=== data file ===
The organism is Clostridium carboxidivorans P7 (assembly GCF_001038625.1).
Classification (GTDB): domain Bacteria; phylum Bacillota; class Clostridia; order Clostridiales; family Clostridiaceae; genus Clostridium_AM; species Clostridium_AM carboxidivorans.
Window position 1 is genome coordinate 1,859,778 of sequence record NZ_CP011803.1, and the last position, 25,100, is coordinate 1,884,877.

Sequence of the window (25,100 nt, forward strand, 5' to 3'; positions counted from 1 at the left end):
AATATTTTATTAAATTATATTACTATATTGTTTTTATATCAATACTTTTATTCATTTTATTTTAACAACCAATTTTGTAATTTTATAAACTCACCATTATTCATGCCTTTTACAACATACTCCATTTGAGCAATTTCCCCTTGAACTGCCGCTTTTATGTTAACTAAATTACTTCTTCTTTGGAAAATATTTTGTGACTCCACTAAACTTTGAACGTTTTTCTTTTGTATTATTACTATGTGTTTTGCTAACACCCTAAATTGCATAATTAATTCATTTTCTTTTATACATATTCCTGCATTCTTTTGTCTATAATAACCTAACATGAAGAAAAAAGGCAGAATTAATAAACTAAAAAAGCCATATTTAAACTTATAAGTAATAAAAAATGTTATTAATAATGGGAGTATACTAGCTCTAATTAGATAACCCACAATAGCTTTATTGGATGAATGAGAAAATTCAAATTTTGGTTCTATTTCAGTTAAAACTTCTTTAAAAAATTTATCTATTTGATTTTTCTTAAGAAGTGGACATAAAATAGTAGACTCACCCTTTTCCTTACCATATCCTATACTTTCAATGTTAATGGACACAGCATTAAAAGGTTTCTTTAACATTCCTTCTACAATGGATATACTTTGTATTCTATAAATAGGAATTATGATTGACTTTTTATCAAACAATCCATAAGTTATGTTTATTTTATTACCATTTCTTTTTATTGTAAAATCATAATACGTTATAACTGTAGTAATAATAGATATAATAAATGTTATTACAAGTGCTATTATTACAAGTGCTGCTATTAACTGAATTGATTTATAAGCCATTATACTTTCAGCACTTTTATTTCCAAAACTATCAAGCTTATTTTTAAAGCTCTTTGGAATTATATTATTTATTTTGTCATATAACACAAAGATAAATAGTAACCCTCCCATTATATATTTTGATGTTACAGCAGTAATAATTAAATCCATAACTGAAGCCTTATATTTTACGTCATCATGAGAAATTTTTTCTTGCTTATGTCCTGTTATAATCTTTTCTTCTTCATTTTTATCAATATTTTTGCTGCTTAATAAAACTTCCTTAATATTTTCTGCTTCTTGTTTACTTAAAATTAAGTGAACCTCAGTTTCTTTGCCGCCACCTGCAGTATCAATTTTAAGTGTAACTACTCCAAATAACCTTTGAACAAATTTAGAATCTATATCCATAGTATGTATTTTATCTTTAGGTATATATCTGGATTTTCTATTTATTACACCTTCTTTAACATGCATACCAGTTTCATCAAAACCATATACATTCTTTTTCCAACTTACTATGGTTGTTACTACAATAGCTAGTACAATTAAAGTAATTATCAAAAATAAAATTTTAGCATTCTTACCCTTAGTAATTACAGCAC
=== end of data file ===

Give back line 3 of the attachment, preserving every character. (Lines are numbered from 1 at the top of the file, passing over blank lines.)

Window position 1 is genome coordinate 1,859,778 of sequence record NZ_CP011803.1, and the last position, 25,100, is coordinate 1,884,877.